5 User Experience Pointers for Simpler, Better Navigation
When designing your company’s website, the key to great engagement is ease of use. Good website navigation tells readers exactly what they can find and how to get there, and avoids cluttering things up with too much information. Clear and concise navigation prevents frustration and encourages prospective customers to spend meaningful time on your website, learning about your business. So, if you want website design that informs readers about your business and considers ease of use, check out these essential user experience (UX) pointers.
1. Think Mobile First
As mobile Internet access continues to outpace desktop use, mobile-first navigation is the new crowd pleaser. The cardinal rule of mobile-first design is to avoid confusing users with multiple tiers of navigation. Many UX designers only recommend one tier of navigation for mobile purposes, and no more than two tiers in any one section of your website. This avoids frustrating users with accidental clicks on the wrong menu item and keeps them focused on navigating your website and learning about your business. Also consider the screen height for mobile—when there are multiple tiers of navigation, items can get pushed down below the viewport, creating a bad experience.
2. Clarity Is Key
While your first instinct may be to include as much information about your business as possible, keep in mind that sometimes less really is more. Remember that you want your prospective customers to stay on your website for a significant amount of time, absorbing the content and ultimately deciding to do business (or keep doing business) with your company. That goal gets lost when there is too much information on your website—including too much “marketing speak”—overwhelming the user and sending them elsewhere. Strike the fine balance of answering your visitors’ questions with consumable amounts of information.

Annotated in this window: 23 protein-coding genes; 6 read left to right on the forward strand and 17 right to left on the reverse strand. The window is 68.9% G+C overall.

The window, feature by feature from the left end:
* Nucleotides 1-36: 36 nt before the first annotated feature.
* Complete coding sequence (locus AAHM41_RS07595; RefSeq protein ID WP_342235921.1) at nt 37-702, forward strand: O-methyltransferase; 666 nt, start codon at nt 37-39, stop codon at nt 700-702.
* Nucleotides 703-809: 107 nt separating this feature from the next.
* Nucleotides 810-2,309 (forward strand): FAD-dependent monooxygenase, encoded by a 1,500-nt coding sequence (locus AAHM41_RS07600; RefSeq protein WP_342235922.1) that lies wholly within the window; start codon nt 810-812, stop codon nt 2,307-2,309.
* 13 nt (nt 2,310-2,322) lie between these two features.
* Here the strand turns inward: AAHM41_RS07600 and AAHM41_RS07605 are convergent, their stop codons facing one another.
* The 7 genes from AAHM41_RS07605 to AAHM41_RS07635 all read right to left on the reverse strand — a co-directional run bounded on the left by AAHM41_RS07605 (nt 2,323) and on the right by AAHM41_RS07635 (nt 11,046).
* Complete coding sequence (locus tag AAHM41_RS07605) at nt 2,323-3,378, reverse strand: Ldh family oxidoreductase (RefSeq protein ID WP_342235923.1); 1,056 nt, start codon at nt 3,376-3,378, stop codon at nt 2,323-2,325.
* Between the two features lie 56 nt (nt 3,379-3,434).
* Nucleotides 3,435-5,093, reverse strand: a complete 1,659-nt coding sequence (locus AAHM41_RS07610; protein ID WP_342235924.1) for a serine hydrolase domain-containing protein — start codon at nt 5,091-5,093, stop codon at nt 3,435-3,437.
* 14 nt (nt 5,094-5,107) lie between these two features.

3. Structure with a Purpose
Not only should you lead the user down a clear path by avoiding too many tiers of navigation, it is also important to lead them down a clear path with an intuitive layout. Put some thought into the order of navigation menu items such as “Properties,” “Amenities,” “Photos,” etc., making sure that each new navigation item builds on the last and tells a story.
4. Small and Simple
In addition to keeping things concise and intuitive, it’s key to avoid going too big with any one piece of the design, such as masthead images and landing page copy above the fold. These large and wordy components may push more important information (like the call-to-action!) too far down the page, losing the reader before they even get to the parts of your website you’d like them to see most.
5. Give Readers What They Want
Website metrics and user testing are invaluable in determining what absolutely needs to be on your website, what doesn’t, and what order makes the most sense for specific menu items. Website content and navigation should always be informed by solid data-backed user behavior that outlines which pages are the most relevant. Also, it’s crucial to pay attention to your content. Jargon that might make sense to you and your company or industry probably means nothing to the user, and you could risk losing their interest.
Great user experiences are made by thoughtful design that enhances a user’s ability to easily and intuitively engage with the presented content. At G5, we know the importance of this crucial piece of the puzzle. Learn more about how to design a powerful company website that speaks for your business in a clear, concise, and meaningful way. Start turning leads into satisfied customers today